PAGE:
At the end of next Friday, Hagley Museum and Library will bid adieu to Max Moeller, Curator of Published Collections and Reference Team Leader.
Max joined the library’s curatorial team in February 2007 and, during his tenure, has acquired some of our great assets. Within his first years, Max worked with the library director to acquire the Z. Taylor Vinson Collection of Automobile Advertising; the Litchfield Collection on the History of Fatty Materials; the Litchfield Collection of the History of Salt; and, more recently, the John Margolies Collection of Travel Ephemera, a favorite of staff and researchers alike. But one of Max’s greatest loves was collecting business-related graphic novels that businesses and trade associations published to promote their visions.
Not long before the COVID-19 pandemic, the library added a team structure to our existing departments and Max selflessly stepped into the breach to lead the new Reference Team. This took a lot of courage because the library’s curatorial staff had been divided by format for decades, and most reference staff primarily worked with materials in their format departments. Max himself was shaped by this division and was far less intimate with the manuscript, audiovisual, and digital collections than with imprints, his domain. So, in stepping forward, Max committed himself not only to develop his knowledge of less-familiar materials but also to bring together a staff of reference specialists who now had to develop a more comprehensive understanding of all our voluminous collections.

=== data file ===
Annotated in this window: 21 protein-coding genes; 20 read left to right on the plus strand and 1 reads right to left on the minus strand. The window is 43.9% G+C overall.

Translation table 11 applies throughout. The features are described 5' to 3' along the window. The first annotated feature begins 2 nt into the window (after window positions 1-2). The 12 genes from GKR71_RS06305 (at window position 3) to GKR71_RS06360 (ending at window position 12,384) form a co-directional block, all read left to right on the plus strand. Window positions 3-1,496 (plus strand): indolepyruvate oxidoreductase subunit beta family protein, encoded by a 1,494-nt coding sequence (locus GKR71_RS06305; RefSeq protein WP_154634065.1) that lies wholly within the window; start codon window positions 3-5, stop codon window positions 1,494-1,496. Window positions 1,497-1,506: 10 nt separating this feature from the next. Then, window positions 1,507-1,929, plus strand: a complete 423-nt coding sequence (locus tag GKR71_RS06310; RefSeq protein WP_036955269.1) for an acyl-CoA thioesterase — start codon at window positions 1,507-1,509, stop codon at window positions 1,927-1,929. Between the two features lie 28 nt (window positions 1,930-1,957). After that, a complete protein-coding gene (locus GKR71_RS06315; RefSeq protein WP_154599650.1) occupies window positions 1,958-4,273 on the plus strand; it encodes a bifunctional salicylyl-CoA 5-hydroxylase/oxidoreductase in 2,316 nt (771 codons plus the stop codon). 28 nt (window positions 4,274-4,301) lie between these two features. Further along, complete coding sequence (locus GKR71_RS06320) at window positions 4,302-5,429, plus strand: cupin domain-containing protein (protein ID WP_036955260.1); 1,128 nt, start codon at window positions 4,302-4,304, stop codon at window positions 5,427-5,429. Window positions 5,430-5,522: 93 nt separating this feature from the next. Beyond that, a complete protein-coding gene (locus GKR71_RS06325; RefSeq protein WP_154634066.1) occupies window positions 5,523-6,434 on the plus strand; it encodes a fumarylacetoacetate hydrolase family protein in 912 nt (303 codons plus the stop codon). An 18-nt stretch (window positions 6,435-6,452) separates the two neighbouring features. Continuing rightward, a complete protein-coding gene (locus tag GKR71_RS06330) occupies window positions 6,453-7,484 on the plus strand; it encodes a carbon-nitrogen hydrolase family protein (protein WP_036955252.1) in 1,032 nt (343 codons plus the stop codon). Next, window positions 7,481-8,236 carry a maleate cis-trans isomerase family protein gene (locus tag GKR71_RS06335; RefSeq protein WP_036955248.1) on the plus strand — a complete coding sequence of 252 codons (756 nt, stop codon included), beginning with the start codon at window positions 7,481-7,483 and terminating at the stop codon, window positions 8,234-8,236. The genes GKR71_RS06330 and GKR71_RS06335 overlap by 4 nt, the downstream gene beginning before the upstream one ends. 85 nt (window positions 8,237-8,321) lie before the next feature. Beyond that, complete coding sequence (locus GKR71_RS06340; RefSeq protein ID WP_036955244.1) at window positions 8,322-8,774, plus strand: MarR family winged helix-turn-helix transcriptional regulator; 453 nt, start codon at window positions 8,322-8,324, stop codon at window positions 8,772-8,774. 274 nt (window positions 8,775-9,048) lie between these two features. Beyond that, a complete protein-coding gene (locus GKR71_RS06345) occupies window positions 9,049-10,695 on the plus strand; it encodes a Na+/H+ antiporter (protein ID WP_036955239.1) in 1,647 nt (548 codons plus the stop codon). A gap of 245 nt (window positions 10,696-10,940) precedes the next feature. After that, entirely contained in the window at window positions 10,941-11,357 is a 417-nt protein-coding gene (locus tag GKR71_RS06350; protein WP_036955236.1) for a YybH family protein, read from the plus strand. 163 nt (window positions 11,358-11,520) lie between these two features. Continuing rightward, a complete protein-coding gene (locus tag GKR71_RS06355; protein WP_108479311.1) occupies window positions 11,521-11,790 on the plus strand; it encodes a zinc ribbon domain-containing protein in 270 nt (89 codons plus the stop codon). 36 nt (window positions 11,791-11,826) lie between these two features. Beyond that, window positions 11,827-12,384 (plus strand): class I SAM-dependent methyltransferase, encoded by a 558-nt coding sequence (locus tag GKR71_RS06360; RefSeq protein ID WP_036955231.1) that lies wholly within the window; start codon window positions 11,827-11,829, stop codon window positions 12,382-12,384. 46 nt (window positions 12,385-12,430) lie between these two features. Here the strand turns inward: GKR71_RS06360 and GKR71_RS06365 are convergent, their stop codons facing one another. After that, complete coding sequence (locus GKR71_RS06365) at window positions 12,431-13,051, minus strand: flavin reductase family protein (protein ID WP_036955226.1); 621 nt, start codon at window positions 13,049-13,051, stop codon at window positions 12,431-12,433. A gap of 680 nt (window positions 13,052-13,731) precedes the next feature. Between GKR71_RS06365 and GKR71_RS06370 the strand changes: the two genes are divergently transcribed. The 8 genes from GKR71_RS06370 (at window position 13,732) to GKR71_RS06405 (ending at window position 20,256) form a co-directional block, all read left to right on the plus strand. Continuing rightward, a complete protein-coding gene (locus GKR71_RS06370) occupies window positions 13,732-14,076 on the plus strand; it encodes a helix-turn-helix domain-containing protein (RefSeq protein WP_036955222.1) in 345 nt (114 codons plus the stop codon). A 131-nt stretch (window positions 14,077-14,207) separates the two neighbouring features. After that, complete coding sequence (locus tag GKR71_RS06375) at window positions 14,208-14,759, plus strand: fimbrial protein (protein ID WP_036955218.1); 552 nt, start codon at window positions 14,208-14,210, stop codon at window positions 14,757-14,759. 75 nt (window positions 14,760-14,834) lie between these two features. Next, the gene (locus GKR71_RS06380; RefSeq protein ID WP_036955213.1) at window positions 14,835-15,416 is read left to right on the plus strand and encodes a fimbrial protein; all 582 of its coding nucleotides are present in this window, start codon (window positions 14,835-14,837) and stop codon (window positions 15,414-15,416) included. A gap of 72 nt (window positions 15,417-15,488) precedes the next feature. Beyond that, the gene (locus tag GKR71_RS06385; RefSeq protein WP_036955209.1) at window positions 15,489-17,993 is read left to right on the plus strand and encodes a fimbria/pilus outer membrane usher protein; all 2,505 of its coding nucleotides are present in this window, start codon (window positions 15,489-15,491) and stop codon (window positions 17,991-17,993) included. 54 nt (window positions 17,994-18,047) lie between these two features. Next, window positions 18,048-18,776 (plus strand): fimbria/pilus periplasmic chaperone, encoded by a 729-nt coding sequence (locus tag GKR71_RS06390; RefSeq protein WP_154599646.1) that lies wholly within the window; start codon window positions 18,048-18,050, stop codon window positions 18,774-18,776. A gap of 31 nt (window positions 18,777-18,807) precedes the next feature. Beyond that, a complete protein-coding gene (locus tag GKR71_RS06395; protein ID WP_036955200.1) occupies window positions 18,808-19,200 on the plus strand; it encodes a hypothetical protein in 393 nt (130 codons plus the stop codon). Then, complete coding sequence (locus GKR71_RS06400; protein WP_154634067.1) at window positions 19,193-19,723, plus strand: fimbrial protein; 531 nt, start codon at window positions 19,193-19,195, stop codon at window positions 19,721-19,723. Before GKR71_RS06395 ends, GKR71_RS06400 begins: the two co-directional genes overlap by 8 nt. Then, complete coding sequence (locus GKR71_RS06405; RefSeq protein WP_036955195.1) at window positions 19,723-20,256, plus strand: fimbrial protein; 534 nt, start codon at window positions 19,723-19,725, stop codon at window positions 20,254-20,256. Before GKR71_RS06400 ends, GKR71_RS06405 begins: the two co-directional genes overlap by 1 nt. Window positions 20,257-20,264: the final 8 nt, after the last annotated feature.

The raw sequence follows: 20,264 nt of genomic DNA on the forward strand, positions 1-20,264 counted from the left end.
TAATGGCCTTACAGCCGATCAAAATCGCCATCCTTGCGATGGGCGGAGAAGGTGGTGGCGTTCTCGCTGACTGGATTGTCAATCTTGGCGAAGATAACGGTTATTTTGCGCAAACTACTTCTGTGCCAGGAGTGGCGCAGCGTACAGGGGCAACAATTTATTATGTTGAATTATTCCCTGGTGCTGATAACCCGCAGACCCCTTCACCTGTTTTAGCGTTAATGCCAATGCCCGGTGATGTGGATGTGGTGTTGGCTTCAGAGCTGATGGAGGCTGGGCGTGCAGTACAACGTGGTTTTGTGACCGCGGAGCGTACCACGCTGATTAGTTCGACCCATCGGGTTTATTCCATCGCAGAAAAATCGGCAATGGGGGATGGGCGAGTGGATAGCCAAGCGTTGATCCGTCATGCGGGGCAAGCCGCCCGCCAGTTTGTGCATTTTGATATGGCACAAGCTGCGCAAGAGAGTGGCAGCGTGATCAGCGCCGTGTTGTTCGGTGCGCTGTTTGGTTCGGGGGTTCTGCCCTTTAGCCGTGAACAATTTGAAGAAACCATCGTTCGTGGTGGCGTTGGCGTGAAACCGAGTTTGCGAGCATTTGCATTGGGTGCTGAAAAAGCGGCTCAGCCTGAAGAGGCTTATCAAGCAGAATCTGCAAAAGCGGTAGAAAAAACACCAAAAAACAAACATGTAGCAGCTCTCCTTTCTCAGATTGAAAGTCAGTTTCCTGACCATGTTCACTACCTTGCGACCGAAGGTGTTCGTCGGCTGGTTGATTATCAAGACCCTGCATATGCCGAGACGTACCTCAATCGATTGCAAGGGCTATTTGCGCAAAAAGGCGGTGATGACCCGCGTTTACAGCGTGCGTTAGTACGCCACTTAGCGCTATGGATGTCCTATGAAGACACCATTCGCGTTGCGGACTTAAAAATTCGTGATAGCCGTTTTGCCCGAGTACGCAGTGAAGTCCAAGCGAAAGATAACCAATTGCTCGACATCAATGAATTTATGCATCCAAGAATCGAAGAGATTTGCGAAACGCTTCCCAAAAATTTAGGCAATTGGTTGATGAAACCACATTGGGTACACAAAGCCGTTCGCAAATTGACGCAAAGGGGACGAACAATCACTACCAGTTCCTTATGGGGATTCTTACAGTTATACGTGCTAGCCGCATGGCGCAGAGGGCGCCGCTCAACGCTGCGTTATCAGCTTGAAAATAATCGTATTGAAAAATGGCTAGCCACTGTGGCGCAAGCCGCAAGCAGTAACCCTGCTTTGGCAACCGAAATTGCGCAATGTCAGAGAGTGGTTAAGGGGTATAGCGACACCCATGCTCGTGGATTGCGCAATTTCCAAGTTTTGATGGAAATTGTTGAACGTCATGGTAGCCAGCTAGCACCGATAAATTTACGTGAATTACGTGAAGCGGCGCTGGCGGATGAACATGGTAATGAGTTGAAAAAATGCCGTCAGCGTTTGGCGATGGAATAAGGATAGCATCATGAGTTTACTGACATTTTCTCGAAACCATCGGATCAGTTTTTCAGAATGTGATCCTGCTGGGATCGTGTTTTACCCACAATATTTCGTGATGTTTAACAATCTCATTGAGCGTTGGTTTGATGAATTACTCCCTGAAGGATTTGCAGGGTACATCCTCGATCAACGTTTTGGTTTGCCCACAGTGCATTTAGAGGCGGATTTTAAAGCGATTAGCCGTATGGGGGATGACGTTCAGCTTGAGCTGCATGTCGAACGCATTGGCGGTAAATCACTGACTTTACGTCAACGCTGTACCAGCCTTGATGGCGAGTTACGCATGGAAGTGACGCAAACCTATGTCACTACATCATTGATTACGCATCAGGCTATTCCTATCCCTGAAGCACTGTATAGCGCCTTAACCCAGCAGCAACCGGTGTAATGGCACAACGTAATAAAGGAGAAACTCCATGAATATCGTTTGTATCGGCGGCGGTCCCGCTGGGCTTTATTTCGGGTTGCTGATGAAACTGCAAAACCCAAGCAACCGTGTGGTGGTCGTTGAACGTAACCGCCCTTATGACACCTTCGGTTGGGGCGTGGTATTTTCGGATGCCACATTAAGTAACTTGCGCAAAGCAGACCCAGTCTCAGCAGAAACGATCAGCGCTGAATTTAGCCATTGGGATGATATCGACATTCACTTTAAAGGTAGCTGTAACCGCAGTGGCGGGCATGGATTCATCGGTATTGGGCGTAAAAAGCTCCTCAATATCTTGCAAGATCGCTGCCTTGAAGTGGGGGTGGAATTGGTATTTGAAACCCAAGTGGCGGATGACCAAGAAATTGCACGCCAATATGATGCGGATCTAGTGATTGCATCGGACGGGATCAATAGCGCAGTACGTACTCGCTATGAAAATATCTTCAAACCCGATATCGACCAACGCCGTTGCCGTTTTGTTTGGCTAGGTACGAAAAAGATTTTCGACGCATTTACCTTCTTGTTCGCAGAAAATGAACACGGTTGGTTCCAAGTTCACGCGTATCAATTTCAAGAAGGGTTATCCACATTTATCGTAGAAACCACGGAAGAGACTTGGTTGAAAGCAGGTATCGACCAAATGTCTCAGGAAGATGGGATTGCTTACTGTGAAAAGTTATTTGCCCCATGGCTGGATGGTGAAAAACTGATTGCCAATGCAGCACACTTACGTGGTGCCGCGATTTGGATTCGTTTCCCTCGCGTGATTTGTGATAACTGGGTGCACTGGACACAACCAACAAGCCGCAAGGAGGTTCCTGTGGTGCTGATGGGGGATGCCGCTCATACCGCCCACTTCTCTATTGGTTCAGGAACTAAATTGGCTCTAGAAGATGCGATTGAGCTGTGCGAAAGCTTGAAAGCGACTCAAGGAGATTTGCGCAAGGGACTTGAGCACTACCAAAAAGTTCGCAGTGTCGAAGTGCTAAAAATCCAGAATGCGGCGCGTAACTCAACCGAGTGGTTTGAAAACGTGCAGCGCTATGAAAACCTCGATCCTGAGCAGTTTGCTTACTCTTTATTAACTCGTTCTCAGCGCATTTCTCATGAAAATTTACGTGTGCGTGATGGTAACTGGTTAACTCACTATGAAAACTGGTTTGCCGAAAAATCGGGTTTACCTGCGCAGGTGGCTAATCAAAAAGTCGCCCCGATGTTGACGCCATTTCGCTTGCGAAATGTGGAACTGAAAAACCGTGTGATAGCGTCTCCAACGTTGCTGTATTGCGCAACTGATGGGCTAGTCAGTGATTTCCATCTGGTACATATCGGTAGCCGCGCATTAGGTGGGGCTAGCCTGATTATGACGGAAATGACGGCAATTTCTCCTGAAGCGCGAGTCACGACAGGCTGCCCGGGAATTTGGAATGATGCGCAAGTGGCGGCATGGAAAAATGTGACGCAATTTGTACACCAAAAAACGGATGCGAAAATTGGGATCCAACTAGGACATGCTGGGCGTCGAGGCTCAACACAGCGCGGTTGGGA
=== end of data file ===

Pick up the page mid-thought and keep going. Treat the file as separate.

His success in doing so can be attributed in part to his personality. As one colleague wrote, “Max is a joy to be around and has been a wonderful mentor… Max merges professionalism with humor and playfulness to create a marvelous work environment.” You’ll find such sentiments are common among the staff at Hagley. Other comments shared in the past week include, “I consider Max both a colleague and a friend. He is one of the most thoughtful, knowledgeable, and kind people I've ever worked with, who has a fun sense of humor and infinite grace and patience.” And one of his direct reports writes, “Max has always been a very caring and responsive manager. He usually made me cry at our annual review with his thoughtful and complimentary comments.”
Another colleague illuminated the broader impact that Max had on us, which ranged beyond tasks-at-hand:
“As a supervisor, Max Moeller is a beacon, always pointing my way toward the bright side. Technically, he sparks my descriptive cataloging skills in ways that illuminate hidden gems in our collection, such as rare books and publications with non-Roman scripts. Socially, he encourages me to align my outreach with underserved populations and to form new connections with colleagues. Professionally, Max kindles a niche interest in promotional comic books and board games. And personally, Max offers the wittiest of exchanges and warmest of conversation … I know for sure that I am glad to have shared these years together with him at Hagley, for they have been a blast!”
My own work with Max has made me grateful for his calm demeanor in working through new and sometimes difficult situations, his creativity in developing and proposing solutions, his humor, and—as others have noted—his transcendent kindness. We will all miss him, and we wish him much success in his future endeavors.
Erik Rau is the Director of Library Services at Hagley Museum and Library.